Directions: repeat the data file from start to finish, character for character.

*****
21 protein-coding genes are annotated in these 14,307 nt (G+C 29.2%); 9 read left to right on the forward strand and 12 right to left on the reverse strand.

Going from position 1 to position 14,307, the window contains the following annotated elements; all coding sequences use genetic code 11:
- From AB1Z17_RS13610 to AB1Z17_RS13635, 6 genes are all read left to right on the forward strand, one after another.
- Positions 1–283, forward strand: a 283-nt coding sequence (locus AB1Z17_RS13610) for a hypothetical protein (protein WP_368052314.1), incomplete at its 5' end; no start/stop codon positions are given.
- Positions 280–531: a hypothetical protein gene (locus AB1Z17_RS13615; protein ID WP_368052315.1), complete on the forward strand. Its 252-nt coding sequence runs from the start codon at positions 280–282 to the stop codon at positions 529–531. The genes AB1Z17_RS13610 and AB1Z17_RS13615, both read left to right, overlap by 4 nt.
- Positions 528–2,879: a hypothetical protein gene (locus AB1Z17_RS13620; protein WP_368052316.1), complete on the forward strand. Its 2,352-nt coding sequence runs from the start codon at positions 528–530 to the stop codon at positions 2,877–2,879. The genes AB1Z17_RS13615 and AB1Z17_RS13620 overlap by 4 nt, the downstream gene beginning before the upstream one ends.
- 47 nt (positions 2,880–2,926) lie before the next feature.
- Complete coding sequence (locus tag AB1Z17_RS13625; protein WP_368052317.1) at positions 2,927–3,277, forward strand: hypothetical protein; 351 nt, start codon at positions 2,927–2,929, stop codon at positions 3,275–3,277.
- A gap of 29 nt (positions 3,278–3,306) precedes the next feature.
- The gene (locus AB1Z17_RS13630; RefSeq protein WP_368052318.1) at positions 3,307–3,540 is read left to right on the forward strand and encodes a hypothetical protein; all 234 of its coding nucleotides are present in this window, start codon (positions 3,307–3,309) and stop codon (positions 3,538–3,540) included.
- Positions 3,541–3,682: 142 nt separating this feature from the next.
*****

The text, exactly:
21 protein-coding genes are annotated in these 14,307 nt (G+C 29.2%); 9 read left to right on the forward strand and 12 right to left on the reverse strand.

Going from position 1 to position 14,307, the window contains the following annotated elements; all coding sequences use genetic code 11:
- From AB1Z17_RS13610 to AB1Z17_RS13635, 6 genes are all read left to right on the forward strand, one after another.
- Positions 1–283, forward strand: a 283-nt coding sequence (locus AB1Z17_RS13610) for a hypothetical protein (protein WP_368052314.1), incomplete at its 5' end; no start/stop codon positions are given.
- Positions 280–531: a hypothetical protein gene (locus AB1Z17_RS13615; protein ID WP_368052315.1), complete on the forward strand. Its 252-nt coding sequence runs from the start codon at positions 280–282 to the stop codon at positions 529–531. The genes AB1Z17_RS13610 and AB1Z17_RS13615, both read left to right, overlap by 4 nt.
- Positions 528–2,879: a hypothetical protein gene (locus AB1Z17_RS13620; protein WP_368052316.1), complete on the forward strand. Its 2,352-nt coding sequence runs from the start codon at positions 528–530 to the stop codon at positions 2,877–2,879. The genes AB1Z17_RS13615 and AB1Z17_RS13620 overlap by 4 nt, the downstream gene beginning before the upstream one ends.
- 47 nt (positions 2,880–2,926) lie before the next feature.
- Complete coding sequence (locus tag AB1Z17_RS13625; protein WP_368052317.1) at positions 2,927–3,277, forward strand: hypothetical protein; 351 nt, start codon at positions 2,927–2,929, stop codon at positions 3,275–3,277.
- A gap of 29 nt (positions 3,278–3,306) precedes the next feature.
- The gene (locus AB1Z17_RS13630; RefSeq protein WP_368052318.1) at positions 3,307–3,540 is read left to right on the forward strand and encodes a hypothetical protein; all 234 of its coding nucleotides are present in this window, start codon (positions 3,307–3,309) and stop codon (positions 3,538–3,540) included.
- Positions 3,541–3,682: 142 nt separating this feature from the next.